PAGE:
The University of Edinburgh

The University of Edinburgh,

School of Informatics

For several years COVVI has worked collaboratively with Dr Kia Nazarpour and the University of Edinburgh School of Informatics to further research and test the Nexus Hand in a clinical environment and collect vital diagnostics information that has aided the development of the prosthetic.

This is his experience with the Nexus Hand.

The University of Edinburgh

My name is Kia Nazarpour and I’m an engineer and an academic who has been working on advanced methods to control bionics hands for the past 20 years. I have also worked in the prosthetics industry and have the experience of taking ideas from the R&D department all the way to the final release product.

I have been working with COVVI for the last four years, seeing the evolution of the Nexus Hand to what it is today. In this time, I’ve seen it evolve with not only a sleek aesthetic, but a radically novel mechanical and electronic design with the genuine potential to meet user needs in terms of function.

I am privileged to have been using the Nexus Hand for research at my laboratory in Edinburgh. We have been working on the dextrous control of the hand, moving beyond grasp decoding with the so-called ‘pattern recognition’.

The unique design of the Nexus Hand allows us to monitor where exactly digits are in their movement range and adjust their positions according to the user’s intent. This coupled with the new design of the electrode array facilitates the development of prosthetic solutions that users would find fit for purpose.

In my opinion, COVVI has already disrupted the upper-limb prosthetic market and created a new translation pathway for cutting-edge science and engineering innovation.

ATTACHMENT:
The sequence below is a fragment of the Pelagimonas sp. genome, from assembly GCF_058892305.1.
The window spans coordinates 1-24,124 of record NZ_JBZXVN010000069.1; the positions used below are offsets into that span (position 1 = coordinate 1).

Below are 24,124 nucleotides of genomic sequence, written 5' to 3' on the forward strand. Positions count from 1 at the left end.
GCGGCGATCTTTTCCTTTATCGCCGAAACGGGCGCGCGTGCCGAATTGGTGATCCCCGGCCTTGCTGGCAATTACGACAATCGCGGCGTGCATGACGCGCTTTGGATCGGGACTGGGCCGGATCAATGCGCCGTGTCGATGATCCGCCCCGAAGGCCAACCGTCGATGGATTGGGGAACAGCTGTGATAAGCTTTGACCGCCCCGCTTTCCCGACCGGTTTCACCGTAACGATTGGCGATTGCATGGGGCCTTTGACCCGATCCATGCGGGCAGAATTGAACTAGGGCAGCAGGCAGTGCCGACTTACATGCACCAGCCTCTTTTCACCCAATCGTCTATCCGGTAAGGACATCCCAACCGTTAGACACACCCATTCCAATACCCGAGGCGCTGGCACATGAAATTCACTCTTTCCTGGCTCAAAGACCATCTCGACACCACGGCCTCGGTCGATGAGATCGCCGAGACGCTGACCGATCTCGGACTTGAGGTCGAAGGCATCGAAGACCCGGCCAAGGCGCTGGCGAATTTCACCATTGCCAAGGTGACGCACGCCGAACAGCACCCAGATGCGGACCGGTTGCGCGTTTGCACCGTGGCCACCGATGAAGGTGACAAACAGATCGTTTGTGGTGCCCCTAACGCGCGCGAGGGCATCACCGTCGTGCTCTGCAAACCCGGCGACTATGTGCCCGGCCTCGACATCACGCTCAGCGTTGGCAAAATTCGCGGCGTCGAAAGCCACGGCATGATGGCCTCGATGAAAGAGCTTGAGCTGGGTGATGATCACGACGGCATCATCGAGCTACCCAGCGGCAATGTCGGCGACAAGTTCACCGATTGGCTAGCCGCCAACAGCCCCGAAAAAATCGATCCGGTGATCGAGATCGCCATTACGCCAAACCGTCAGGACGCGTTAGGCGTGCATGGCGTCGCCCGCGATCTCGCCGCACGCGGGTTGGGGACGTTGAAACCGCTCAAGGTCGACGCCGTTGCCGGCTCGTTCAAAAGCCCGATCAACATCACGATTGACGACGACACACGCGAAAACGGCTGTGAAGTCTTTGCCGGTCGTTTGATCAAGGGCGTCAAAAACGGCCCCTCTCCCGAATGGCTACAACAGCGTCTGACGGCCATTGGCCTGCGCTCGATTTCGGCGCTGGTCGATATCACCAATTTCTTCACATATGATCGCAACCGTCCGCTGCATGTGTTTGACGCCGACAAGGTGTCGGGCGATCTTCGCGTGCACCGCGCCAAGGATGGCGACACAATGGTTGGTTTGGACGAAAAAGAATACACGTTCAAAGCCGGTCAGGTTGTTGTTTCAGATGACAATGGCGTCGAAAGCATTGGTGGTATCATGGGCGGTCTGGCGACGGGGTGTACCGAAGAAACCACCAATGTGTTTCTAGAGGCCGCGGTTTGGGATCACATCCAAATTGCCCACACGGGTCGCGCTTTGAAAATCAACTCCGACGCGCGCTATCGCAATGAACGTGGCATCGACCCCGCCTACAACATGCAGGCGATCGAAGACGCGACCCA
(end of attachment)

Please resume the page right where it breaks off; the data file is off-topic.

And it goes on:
Kia Nazarpour PhD SMIEEE FHEA
Reader in Biomedical AI
EPSRC Research Fellow – Healthcare Technologies
Edinburgh Neuroprosthetics Laboratory

School of Informatics, The University of Edinburgh

The University of Edinburgh
The University of Edinburgh

“Your aim to bring the concept of Internet of Things to the Nexus Hand will allow both us and the clinicians to closely monitor their devices, fixing the issue where all parties feel disconnected from one another after the patient leaves the clinic. This has the potential to not only reduce the cost of prosthetic services for the NHS by encouraging compliance, but also to increase the quality of life of prosthesis users.

We are very happy to be seriously involved in this challenge and are very excited to expand our relationship with you at The University of Edinburgh. We are in no doubt that such interactions are beneficial for the company, academic research as a whole and, of course, for our clinicians and users.”

Simon Pollard, Group CEO

The COVVI story is only just beginning.

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Photograph by Laurence Winram for the University of Edinburgh